Chinese dynastic history dates back well over two millennia before Christ, when the Hsia (夏) took power in the first recognized dynasty, to nearly two millennia after Christ, when the last dynasty - the Ching (清) - yielded in 1911 to the Republic of China, which in turn gave way in 1949 to today's People's Republic of China.
Classical Chan (陳) Dynasty
Qin Shi-Huang (秦始皇), conqueror of Hsia, Shang (商), and Chow (周) dynasties, is recognized as the first emperor of what closely resembles modern China. His Qin Dynasty unified not just the geography of the mainland, but also its written language. Subsequent dynasties were not always able to maintain intact what Qin Shi-Huang had brought together. During one such transitional period, Southern and Northern dynasties divided China, with four successive dynasties in the South concurrent with five in the North. The Chan (陳) Dynasty was the last of the four Southern dynasties, after which China reunified in the Sui (隋) dynasty.
One of the first responsibilities of a new dynasty is to compile an official history of its predecessor. The Chen Shu (陳書) documents the last two Southern dynasties - Liang (梁) (507 A.D. - 557 A.D.) and Chan (557 A.D. - 589 A.D.). Written in classical Chinese, akin to Shakespearean English, this work spans thirty chapters.
Evolving Chan Dynasty
Though the People's Republic of China may control the physical geography of China, the viability of the Chan Dynasty has remained unquestioned through the centuries. As Mencius (孟子) has explained:
The duke Wan of T'ang asked Mencius, saying, 'T'ang is a small State. Though I do my utmost to serve those large kingdoms on either side of it, we cannot escape suffering from them. What course shall I take that we may do so?" Mencius replied, "Formerly, when king T'âi dwelt in Pin, the barbarians of the north were constantly making incursions upon it. He served them with skins and silks, and still he suffered from them. He served them with dogs and horses, and still he suffered from them. He served them with pearls and gems, and still he suffered from them. Seeing this, he assembled the old men, and announced to them, saying, 'What the barbarians want is my territory. I have heard this,-- that a ruler does not injure his people with that wherewith he nourishes them. My children, why should you be troubled about having no prince? I will leave this.' Accordingly, he left Pin, crossed the mountain Liang, built a town at the foot of mount Ch'î, and dwelt there. The people of Pin said, 'He is a benevolent man. We must not lose him.' Those who followed him looked like crowds hastening to market.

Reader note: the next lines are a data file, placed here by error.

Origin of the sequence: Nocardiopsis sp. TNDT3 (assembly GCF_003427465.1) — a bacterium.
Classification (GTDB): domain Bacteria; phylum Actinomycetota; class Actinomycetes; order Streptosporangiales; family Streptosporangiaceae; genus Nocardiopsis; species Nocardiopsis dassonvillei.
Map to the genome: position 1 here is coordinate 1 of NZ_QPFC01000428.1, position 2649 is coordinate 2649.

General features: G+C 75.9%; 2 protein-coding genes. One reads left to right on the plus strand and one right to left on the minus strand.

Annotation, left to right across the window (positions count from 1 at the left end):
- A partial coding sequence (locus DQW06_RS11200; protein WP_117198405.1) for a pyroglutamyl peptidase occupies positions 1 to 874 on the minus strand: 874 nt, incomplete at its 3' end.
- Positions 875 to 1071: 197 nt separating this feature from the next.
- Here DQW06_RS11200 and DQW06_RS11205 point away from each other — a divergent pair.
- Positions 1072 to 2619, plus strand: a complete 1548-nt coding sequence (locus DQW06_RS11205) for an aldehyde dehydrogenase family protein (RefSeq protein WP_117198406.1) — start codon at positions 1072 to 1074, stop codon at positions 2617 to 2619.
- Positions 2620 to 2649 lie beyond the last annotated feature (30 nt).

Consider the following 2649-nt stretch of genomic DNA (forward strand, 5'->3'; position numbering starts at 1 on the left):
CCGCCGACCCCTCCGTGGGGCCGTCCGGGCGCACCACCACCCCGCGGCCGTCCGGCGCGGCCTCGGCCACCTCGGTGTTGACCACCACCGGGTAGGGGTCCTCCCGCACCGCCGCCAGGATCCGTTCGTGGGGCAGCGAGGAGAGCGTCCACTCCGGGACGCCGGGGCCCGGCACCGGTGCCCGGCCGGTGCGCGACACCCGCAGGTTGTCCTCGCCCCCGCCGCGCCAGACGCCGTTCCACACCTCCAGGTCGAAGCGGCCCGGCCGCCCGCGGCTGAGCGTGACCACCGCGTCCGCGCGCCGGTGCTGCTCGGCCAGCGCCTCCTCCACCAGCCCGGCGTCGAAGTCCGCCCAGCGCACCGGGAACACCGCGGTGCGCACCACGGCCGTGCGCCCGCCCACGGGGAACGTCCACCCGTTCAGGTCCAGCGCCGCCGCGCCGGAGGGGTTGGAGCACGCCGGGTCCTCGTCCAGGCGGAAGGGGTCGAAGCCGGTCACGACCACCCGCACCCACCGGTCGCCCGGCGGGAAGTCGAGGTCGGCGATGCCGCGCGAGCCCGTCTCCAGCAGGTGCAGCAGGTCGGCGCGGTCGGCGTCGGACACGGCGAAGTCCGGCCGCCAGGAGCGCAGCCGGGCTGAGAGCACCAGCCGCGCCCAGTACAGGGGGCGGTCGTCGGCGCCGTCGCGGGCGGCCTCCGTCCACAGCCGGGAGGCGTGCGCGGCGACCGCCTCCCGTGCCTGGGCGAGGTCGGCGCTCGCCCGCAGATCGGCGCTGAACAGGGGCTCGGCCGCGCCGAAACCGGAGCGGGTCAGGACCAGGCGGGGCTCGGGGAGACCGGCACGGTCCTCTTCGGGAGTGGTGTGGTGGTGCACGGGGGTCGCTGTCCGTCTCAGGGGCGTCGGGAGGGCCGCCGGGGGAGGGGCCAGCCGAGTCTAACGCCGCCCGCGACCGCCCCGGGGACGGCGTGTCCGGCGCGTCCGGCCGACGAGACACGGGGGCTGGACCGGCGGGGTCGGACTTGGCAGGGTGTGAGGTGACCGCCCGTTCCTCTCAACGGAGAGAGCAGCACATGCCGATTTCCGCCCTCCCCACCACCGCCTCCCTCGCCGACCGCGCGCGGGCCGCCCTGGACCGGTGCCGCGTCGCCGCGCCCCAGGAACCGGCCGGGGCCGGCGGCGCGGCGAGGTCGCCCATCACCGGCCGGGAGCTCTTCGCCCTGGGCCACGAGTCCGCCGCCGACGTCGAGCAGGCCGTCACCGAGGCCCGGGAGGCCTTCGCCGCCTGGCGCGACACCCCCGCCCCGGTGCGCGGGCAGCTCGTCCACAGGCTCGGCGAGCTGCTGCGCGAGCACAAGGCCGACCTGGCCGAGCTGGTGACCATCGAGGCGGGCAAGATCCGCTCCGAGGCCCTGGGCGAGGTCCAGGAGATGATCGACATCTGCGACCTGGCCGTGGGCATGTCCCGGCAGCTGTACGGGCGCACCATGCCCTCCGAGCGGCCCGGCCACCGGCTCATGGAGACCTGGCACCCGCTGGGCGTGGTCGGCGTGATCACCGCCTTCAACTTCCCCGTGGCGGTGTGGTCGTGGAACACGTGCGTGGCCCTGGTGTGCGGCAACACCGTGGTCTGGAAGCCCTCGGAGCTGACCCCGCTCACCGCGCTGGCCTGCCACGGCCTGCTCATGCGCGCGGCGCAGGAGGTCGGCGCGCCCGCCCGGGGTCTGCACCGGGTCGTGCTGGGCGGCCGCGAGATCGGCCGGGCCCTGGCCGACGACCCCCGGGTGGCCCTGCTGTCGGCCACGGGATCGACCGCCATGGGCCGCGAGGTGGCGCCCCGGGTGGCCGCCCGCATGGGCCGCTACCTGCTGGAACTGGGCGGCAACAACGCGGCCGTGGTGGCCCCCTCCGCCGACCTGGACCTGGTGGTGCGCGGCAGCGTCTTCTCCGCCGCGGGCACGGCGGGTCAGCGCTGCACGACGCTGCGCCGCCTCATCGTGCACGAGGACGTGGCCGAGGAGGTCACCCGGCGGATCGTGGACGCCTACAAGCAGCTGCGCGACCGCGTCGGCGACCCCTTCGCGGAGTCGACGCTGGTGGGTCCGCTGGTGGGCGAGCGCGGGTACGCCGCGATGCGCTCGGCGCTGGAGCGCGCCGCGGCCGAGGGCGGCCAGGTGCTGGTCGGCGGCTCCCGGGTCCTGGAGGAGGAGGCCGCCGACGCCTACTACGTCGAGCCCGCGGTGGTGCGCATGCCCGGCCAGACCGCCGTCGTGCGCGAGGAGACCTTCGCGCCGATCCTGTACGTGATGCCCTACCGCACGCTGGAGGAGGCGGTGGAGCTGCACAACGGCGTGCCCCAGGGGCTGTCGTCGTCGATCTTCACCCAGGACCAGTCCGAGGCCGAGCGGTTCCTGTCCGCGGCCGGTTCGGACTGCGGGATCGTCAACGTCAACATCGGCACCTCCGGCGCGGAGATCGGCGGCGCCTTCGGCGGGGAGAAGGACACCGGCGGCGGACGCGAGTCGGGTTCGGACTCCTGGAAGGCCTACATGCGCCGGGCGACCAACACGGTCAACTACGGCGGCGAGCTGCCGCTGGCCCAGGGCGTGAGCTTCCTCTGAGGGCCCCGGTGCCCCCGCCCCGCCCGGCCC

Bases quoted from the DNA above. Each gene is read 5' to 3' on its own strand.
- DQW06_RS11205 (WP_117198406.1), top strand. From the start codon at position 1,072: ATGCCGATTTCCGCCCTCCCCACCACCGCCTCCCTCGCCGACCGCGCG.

"On the other hand, some say, 'The kingdom is a thing to be kept from generation to generation. One individual cannot undertake to dispose of it in his own person. Let him be prepared to die for it. Let him not quit it.'
"I ask you, prince, to make your election between these two courses."
Mencius (孟子), Chapter 4 (James Legge, translator). Or perhaps, as he presciently foresaw:
The duke Wan of T'ang asked Mencius, saying, 'The people of Ch'î are going to fortify Hsieh. The movement occasions me great alarm. What is the proper course for me to take in the case?"
Mencius replied, "Formerly, when king T'âi dwelt in Pin, the barbarians of the north were continually making incursions upon it. He therefore left it, went to the foot of mount Ch'î, and there took up his residence. He did not take that situation, as having selected it. It was a matter of necessity with him."
Chieh Yu (接輿)
While China has revered a multitude of heroes and myriad of icons over the centuries, a cursory and limited examination of the normative texts on dynastic rule reveals the following account of this relatively unknown scholar, a favorite of the Chan dynasty.
The madman of Ch'u, Chieh-yu,
passed by Confucius [孔子], singing and
saying, "O FANG! O FANG! How is your virtue degenerated! As to the
past, reproof is useless; but the future may still be provided
against. Give up your vain pursuit. Give up your vain pursuit. Peril
awaits those who now engage in affairs of government."
Confucius alighted and wished to converse with him, but Chieh-yu
hastened away, so that he could not talk with him.